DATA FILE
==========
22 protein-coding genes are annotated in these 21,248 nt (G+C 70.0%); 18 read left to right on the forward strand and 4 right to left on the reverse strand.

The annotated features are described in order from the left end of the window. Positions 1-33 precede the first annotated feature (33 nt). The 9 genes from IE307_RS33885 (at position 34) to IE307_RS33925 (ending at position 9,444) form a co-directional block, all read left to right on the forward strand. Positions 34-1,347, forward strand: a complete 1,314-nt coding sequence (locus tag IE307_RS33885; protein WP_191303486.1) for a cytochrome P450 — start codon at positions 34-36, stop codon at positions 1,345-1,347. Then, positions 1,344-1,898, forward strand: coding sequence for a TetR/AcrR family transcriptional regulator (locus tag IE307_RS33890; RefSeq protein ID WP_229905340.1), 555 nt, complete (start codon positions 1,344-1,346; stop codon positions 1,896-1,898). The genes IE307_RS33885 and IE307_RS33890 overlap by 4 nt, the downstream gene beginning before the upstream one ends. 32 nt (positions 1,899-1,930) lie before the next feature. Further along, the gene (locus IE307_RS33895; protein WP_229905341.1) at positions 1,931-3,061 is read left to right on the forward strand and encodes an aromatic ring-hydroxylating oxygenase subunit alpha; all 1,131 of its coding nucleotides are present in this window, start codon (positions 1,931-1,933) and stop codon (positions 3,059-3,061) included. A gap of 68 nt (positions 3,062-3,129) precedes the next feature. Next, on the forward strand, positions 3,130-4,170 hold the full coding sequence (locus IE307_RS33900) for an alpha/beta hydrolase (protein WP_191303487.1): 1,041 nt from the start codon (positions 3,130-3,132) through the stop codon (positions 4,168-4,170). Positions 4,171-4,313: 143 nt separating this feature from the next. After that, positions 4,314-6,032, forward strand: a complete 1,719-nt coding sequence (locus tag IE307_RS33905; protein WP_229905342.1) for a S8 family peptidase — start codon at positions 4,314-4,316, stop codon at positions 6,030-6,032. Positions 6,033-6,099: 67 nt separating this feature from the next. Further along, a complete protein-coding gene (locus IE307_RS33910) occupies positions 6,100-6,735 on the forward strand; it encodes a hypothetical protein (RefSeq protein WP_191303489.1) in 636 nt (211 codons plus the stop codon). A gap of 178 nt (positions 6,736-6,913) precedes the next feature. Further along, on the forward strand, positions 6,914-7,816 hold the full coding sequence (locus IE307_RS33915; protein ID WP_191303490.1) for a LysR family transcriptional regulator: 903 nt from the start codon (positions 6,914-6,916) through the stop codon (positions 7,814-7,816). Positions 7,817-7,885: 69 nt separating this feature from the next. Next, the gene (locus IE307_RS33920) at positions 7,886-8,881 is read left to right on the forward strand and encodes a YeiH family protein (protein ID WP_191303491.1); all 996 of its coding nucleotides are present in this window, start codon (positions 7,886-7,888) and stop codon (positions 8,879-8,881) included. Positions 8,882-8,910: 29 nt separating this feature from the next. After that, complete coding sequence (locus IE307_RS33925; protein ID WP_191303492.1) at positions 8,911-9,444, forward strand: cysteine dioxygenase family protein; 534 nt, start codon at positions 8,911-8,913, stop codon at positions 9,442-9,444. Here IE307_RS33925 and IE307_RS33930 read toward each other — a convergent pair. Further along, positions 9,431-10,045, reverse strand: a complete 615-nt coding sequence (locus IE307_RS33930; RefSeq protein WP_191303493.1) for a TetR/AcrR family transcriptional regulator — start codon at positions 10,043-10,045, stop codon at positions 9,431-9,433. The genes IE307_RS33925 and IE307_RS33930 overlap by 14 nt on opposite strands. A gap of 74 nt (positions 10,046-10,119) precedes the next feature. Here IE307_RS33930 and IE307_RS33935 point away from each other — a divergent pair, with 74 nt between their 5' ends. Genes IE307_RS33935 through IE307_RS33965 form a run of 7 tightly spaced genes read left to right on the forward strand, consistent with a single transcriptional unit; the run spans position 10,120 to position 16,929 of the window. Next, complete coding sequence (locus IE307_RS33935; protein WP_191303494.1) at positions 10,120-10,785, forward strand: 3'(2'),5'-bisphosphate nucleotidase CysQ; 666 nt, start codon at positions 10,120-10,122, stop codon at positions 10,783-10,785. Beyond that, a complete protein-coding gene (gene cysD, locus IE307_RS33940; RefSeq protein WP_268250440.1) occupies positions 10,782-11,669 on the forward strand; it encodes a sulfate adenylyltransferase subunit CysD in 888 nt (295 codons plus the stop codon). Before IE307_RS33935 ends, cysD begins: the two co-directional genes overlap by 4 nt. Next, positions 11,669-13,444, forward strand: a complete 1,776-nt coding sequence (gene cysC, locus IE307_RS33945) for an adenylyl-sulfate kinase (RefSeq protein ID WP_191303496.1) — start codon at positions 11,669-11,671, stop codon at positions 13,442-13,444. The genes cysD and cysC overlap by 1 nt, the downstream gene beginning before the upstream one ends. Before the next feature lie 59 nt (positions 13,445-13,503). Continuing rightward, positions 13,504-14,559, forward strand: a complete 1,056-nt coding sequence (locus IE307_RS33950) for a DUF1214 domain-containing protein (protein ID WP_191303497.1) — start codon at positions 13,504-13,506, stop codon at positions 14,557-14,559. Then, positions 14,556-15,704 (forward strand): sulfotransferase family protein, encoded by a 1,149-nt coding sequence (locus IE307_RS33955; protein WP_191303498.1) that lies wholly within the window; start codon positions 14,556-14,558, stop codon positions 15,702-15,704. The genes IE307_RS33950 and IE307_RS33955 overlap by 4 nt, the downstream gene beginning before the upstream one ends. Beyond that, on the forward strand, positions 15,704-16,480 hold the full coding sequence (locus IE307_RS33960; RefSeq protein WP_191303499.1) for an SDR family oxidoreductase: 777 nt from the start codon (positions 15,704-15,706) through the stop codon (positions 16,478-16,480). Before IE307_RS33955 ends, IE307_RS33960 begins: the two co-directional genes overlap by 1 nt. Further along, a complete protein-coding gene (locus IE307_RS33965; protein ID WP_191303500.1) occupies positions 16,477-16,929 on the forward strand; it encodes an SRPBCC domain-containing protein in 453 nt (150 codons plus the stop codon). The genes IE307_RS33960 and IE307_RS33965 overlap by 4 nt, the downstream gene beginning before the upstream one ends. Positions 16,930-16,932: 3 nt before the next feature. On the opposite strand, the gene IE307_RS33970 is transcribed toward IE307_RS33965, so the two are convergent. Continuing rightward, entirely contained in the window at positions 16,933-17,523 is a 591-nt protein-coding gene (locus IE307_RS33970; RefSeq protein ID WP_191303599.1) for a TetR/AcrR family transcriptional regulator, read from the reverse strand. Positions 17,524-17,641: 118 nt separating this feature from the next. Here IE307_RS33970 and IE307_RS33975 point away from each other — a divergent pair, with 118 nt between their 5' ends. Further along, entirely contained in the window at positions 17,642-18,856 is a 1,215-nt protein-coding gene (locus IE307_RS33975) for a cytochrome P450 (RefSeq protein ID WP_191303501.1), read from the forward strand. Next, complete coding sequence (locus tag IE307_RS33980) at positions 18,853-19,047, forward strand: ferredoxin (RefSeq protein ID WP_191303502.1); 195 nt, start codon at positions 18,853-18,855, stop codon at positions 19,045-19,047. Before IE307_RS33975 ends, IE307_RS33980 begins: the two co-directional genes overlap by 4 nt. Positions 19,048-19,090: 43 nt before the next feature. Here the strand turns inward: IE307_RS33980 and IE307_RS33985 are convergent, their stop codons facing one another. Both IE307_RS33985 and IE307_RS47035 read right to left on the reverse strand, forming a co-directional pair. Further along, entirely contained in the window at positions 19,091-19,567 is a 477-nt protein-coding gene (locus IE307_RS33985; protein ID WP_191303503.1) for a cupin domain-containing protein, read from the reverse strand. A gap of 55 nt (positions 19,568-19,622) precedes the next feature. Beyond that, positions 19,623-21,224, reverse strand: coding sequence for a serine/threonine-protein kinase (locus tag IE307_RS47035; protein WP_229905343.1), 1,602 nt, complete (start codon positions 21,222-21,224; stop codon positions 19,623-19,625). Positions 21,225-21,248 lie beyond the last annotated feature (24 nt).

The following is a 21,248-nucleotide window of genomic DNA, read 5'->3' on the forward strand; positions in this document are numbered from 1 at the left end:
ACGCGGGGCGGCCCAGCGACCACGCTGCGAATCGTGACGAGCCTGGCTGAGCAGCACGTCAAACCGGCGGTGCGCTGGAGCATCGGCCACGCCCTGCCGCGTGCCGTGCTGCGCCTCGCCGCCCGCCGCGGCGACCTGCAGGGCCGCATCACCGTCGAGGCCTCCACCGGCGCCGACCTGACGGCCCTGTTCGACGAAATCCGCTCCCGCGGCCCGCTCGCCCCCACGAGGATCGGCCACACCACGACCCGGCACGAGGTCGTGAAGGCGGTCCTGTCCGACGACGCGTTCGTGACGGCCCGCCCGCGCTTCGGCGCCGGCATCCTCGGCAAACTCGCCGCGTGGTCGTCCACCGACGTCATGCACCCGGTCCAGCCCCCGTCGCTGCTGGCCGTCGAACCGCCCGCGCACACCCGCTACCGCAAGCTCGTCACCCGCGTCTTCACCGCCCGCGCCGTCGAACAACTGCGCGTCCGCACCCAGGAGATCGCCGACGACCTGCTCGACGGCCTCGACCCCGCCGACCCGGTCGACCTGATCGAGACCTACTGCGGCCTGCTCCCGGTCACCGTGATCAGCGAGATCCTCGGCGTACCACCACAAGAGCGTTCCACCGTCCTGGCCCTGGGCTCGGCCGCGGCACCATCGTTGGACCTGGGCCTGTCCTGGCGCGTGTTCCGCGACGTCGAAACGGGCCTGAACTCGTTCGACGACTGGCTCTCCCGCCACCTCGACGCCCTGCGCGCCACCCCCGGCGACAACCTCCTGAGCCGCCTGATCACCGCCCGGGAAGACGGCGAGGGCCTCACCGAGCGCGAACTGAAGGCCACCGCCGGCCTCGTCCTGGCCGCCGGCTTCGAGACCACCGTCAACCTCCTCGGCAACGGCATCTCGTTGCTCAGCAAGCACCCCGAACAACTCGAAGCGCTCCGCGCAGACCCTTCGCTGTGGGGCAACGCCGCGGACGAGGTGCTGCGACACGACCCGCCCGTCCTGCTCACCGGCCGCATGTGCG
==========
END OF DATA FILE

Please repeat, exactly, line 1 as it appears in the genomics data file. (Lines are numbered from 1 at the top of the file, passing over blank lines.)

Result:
22 protein-coding genes are annotated in these 21,248 nt (G+C 70.0%); 18 read left to right on the forward strand and 4 right to left on the reverse strand.